Healthcare Reform, by the Commonwealth Fund

Insurance for everybody, and lower premiums, too. Sounds great, but can it work?

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Imagine this: a healthcare system that provides coverage for nearly everyone and lowers insurance costs for individuals and small businesses by 30 percent. Sound too good to be true? It may well be. But let's take a look at it anyway. The new plan, developed by the Commonwealth Fund and published today in the journal Health Affairs, is similar in many particulars to the proposals put forward by the Democratic presidential candidates. But unlike the candidates' plans, this one offers specifics about costs to individuals and businesses. The numbers can certainly be disputed—that 30 percent cost savings seems awfully optimistic—but given our regular diet of lofty but not always satisfying campaign rhetoric, this provides food for thought.

Like the Democrats' plans, the Commonwealth Fund proposal would create a new national "connector" through which small businesses and individuals could buy insurance, either a souped-up "Medicare Extra" plan through the federal government or private insurance. Everyone would be required to have coverage, but insurers couldn't turn anyone away or charge people an arm and a leg because they're sick. The program would expand Medicaid and SCHIP coverage for low-income adults and children to all those earning less than 150 percent of the poverty level (about $15,000) and provide tax credits for everyone to make premiums more affordable. Employers would be required to either provide health insurance or contribute to a pool to help pay for coverage.

The biggest difference from the Democratic candidates' proposals involves Medicare. The Commonwealth Fund's plan would open up Medicare to adults ages 60 to 64, with an estimated monthly premium for this group of $532 a month for Parts A, B, and D. The plan would eliminate the current two-year waiting period for the disabled to become eligible and would allow current Medicare beneficiaries to sign up for the Medicare Extra plan if they wished, eliminating the need for supplemental coverage. These changes would make many early retirees happy, not to mention employers, who have been backing away from retiree health coverage for years.

By building on the existing Medicare program, with its low overhead and reduced payment rates for providers, the new program would be able to offer cheaper premiums than most people pay for regular commercial plans. The Commonwealth Fund estimates premiums for single coverage under its Medicare Extra plan would be $259 per month for individuals and $702 for families, about 30 percent less than the current cost of an employer-sponsored plan.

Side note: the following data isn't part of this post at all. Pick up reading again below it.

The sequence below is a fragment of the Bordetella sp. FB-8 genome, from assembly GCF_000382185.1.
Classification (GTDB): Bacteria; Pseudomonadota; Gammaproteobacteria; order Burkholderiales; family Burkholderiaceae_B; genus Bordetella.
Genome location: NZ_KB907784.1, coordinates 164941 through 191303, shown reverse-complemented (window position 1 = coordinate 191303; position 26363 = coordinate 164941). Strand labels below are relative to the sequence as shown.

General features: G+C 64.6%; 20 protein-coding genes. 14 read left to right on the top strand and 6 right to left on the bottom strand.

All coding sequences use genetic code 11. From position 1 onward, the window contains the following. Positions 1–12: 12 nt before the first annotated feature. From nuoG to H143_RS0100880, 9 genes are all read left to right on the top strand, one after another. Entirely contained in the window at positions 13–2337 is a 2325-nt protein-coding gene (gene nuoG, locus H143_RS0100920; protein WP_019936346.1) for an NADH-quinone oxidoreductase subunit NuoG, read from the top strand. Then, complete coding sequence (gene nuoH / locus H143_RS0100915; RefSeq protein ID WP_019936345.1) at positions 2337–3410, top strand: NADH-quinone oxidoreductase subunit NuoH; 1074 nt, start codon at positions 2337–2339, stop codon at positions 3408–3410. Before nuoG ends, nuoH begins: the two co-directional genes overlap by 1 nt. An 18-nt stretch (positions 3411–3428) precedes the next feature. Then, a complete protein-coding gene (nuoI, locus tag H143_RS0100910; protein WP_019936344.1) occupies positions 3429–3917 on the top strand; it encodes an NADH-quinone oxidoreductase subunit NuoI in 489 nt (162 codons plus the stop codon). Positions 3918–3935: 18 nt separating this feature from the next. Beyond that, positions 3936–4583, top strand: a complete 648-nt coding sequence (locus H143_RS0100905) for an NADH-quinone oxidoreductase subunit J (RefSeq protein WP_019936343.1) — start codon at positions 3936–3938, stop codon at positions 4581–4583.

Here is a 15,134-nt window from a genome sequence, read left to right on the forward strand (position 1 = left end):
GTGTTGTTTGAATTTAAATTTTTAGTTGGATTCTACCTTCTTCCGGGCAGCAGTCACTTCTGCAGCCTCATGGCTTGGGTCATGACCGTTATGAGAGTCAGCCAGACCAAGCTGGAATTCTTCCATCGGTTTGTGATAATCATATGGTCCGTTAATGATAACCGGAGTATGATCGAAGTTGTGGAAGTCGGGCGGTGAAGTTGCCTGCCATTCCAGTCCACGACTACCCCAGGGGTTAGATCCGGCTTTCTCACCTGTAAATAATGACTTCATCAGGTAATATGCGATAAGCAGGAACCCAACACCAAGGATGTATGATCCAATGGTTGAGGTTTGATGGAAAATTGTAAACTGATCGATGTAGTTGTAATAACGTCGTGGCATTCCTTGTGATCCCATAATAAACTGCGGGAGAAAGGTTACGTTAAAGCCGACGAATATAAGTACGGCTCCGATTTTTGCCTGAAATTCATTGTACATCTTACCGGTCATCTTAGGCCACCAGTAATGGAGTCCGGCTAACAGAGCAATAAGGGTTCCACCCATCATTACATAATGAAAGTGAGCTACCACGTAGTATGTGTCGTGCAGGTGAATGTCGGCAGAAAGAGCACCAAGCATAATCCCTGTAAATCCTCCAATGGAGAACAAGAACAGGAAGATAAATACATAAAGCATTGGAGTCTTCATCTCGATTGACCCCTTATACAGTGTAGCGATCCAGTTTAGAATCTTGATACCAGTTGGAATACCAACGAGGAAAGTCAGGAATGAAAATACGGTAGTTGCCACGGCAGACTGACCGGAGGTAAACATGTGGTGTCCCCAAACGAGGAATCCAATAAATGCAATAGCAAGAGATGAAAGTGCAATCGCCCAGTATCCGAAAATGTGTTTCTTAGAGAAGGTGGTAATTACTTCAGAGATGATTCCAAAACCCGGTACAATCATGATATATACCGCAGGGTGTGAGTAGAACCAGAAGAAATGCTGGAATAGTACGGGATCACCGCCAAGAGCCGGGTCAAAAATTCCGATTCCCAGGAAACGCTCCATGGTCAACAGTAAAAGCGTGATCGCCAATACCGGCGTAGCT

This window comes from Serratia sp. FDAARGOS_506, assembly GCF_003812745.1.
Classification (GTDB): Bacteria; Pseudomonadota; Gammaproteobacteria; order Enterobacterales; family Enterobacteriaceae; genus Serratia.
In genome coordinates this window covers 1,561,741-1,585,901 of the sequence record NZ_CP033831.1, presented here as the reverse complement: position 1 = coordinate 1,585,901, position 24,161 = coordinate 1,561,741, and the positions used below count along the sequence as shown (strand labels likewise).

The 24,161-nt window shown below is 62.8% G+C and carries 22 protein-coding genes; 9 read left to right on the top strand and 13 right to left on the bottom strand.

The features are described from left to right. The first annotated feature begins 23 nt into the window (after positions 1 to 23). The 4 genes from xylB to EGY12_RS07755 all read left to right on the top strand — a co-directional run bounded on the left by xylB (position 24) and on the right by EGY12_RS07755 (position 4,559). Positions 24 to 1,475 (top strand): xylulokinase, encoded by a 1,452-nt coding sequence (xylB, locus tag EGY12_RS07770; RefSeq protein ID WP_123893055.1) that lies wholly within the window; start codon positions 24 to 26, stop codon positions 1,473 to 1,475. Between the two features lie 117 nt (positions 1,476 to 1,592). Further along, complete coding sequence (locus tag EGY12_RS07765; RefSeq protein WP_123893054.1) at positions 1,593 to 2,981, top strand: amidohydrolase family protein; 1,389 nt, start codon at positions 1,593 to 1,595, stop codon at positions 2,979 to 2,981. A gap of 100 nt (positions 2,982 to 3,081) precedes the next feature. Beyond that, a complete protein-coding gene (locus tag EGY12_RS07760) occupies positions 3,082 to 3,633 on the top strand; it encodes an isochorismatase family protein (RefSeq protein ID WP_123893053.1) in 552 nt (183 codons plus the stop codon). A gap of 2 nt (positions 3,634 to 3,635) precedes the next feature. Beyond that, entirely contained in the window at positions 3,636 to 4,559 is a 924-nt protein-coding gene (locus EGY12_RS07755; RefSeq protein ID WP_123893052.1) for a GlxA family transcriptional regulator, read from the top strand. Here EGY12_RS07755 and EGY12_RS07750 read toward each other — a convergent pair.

According to the report, the plan would add to healthcare costs by a net $15 billion in 2008, less than 1 percent of the $2.4 trillion in total estimated spending. This is substantially less than the $110 billion that Clinton has said her plan would cost annually or the $50 billion to $65 billion the Obama camp has estimated for his plan. Since the campaigns haven't released details about how they arrived at their cost estimates, it's impossible to compare them with the Commonwealth Fund plan or to gauge whose figures are more accurate.

While it's true that increased competition would mean that individuals in employer plans would probably pay less, too, some groups would pay more. Employers that don't now provide health insurance would be required to kick in 7 percent of payroll, up to $1.25 an hour, to help finance coverage. That's as much as $2, 600 per worker, and although it may be less than an employer would pay for coverage, it's a lot more than the $295 per employee that employers pay in Massachusetts under that state's newish universal coverage law, a figure that caused plenty of grumbling when it was instituted. Insurers that currently make a bundle selling pricey individual and small group insurance policies might also be unhappy, since they wouldn't be able to charge more for covering sick people. And with 60 million people expected to sign up through the new Medicare connector, many providers would feel the pain of lower reimbursements.

Study coauthor and Commonwealth Fund President Karen Davis says some pain would be well worth it. "If everybody will give a little, it means that you can get universal coverage, and we can also get health system savings of $1.6 trillion over 10 years." Anytime the candidates want to offer up more specifics about their own plans, I'm listening.